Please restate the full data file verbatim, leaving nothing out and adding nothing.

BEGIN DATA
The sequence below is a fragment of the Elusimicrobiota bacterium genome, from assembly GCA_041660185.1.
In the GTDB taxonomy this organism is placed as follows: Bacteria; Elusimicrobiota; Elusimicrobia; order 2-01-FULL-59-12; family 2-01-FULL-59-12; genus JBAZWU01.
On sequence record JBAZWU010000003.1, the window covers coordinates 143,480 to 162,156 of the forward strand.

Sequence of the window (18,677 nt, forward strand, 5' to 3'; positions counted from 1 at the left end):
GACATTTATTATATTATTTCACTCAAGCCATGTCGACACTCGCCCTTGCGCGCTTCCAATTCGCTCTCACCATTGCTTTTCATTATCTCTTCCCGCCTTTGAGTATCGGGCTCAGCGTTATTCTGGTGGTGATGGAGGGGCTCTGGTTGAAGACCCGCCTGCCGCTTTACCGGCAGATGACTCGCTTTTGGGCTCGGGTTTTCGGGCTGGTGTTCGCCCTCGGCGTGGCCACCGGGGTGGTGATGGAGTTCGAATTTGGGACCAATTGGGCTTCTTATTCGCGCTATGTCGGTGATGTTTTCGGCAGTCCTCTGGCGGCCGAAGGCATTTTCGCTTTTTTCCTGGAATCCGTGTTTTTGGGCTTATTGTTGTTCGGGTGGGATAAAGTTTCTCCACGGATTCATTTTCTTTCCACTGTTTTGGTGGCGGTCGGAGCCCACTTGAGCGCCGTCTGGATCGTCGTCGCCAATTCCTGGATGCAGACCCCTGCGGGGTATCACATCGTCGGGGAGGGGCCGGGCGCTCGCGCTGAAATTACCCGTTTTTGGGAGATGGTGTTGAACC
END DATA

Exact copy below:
The sequence below is a fragment of the Elusimicrobiota bacterium genome, from assembly GCA_041660185.1.
In the GTDB taxonomy this organism is placed as follows: Bacteria; Elusimicrobiota; Elusimicrobia; order 2-01-FULL-59-12; family 2-01-FULL-59-12; genus JBAZWU01.
On sequence record JBAZWU010000003.1, the window covers coordinates 143,480 to 162,156 of the forward strand.

Sequence of the window (18,677 nt, forward strand, 5' to 3'; positions counted from 1 at the left end):
GACATTTATTATATTATTTCACTCAAGCCATGTCGACACTCGCCCTTGCGCGCTTCCAATTCGCTCTCACCATTGCTTTTCATTATCTCTTCCCGCCTTTGAGTATCGGGCTCAGCGTTATTCTGGTGGTGATGGAGGGGCTCTGGTTGAAGACCCGCCTGCCGCTTTACCGGCAGATGACTCGCTTTTGGGCTCGGGTTTTCGGGCTGGTGTTCGCCCTCGGCGTGGCCACCGGGGTGGTGATGGAGTTCGAATTTGGGACCAATTGGGCTTCTTATTCGCGCTATGTCGGTGATGTTTTCGGCAGTCCTCTGGCGGCCGAAGGCATTTTCGCTTTTTTCCTGGAATCCGTGTTTTTGGGCTTATTGTTGTTCGGGTGGGATAAAGTTTCTCCACGGATTCATTTTCTTTCCACTGTTTTGGTGGCGGTCGGAGCCCACTTGAGCGCCGTCTGGATCGTCGTCGCCAATTCCTGGATGCAGACCCCTGCGGGGTATCACATCGTCGGGGAGGGGCCGGGCGCTCGCGCTGAAATTACCCGTTTTTGGGAGATGGTGTTGAACC